Aces on Bridge — Daily Columns

The Aces on Bridge: Saturday June 25th, 2011

Vulnerable: North-South

Dealer: West


K Q 4 3

A J 2

A 10 6




K 10 9 5 3

K J 8 7 5 3



J 9 8 2

Q 4


Q 7 6 5 4 3


A 10 6 5

8 7 6

Q 4 2

10 9 2


South West North East
2 * Dbl. Pass
2 Pass 3 Pass
4 Pass 4 All pass

*Hearts and a minor

Opening Lead: Club eight

“People ask you for criticism, but they only want praise.”

— Somerset Maugham

In today’s deal from last year’s European Championships, four spades would have been easy if declared by North on a club lead. However, Marianne Harding as South received the singleton club lead and had to win this in dummy to draw four rounds of trump. West pitched two diamonds and a heart, and declarer now astutely led a diamond to the 10.

When that held, she decided to play East for a doubleton heart honor. She cashed the diamond ace, then the heart ace, and exited with a heart to endplay East, who had to lead a club into the tenace. Had East unblocked her heart honor under the ace, Harding would have taken her remaining club winner, then exited with a diamond to West, who would have had to concede a heart trick to dummy.

Very nicely done, but could the defense have done better? West does best to pitch two hearts and a diamond on the run of the spades, coming down to five diamonds and three hearts, and then split her honors when declarer leads a diamond toward the A-10.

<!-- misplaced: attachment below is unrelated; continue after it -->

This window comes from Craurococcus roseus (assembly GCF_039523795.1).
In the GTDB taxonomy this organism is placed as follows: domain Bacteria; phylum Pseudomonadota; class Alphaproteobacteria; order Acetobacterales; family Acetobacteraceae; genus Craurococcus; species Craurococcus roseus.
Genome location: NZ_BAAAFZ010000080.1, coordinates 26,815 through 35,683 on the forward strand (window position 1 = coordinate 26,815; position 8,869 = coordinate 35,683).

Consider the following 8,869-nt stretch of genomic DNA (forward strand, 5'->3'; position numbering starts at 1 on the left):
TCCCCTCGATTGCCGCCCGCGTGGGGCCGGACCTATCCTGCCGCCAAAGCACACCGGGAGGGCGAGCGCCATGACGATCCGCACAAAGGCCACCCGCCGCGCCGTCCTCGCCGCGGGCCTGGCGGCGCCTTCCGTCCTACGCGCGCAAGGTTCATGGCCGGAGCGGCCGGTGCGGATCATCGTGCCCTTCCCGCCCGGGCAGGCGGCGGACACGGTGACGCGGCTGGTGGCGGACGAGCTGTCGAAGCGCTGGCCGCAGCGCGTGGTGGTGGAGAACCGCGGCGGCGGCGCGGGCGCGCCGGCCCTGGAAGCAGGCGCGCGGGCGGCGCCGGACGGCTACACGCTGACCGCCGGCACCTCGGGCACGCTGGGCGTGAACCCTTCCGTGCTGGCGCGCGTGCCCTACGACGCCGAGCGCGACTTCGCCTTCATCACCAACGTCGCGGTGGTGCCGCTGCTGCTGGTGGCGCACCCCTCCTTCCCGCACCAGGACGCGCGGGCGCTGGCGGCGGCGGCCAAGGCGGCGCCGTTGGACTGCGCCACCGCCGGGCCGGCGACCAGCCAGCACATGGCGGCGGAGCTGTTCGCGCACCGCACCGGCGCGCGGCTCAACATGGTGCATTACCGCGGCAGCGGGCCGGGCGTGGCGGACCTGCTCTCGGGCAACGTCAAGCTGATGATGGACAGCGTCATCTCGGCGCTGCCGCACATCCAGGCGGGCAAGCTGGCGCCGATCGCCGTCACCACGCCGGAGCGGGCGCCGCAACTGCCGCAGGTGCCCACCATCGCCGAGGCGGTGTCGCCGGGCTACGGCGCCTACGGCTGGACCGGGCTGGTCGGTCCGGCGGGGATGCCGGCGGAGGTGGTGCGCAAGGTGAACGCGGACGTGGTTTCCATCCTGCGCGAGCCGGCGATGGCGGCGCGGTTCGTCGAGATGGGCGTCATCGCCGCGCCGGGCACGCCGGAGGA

Declarer wins and plays the heart ace, again forcing East to decide whether to unblock. If she does not, she is endplayed with the heart queen to lead clubs. If she does unblock, declarer cashes the club king to squeeze West.

If West bares her heart king, declarer establishes a heart. If West pitches a diamond, declarer leads the diamond 10 from dummy and eventually collects a second heart trick.


South holds:

K 10 9 5 3
K J 8 7 5 3


South West North East
1 Pass 1
The best way to get both suits into play now is to jump to two no-trump, which guarantees at least a 5-5 pattern in the unbid suits. Even if you play a call of one no-trump as unusual here (I prefer it to be strong and balanced), your extra card in the red suits warrants the additional pre-emption.


For details of Bobby Wolff’s autobiography, The Lone Wolff, contact If you would like to contact Bobby Wolff, please leave a comment at this blog. Reproduced with permission of United Feature Syndicate, Inc., Copyright 2011. If you are interested in reprinting The Aces on Bridge column, contact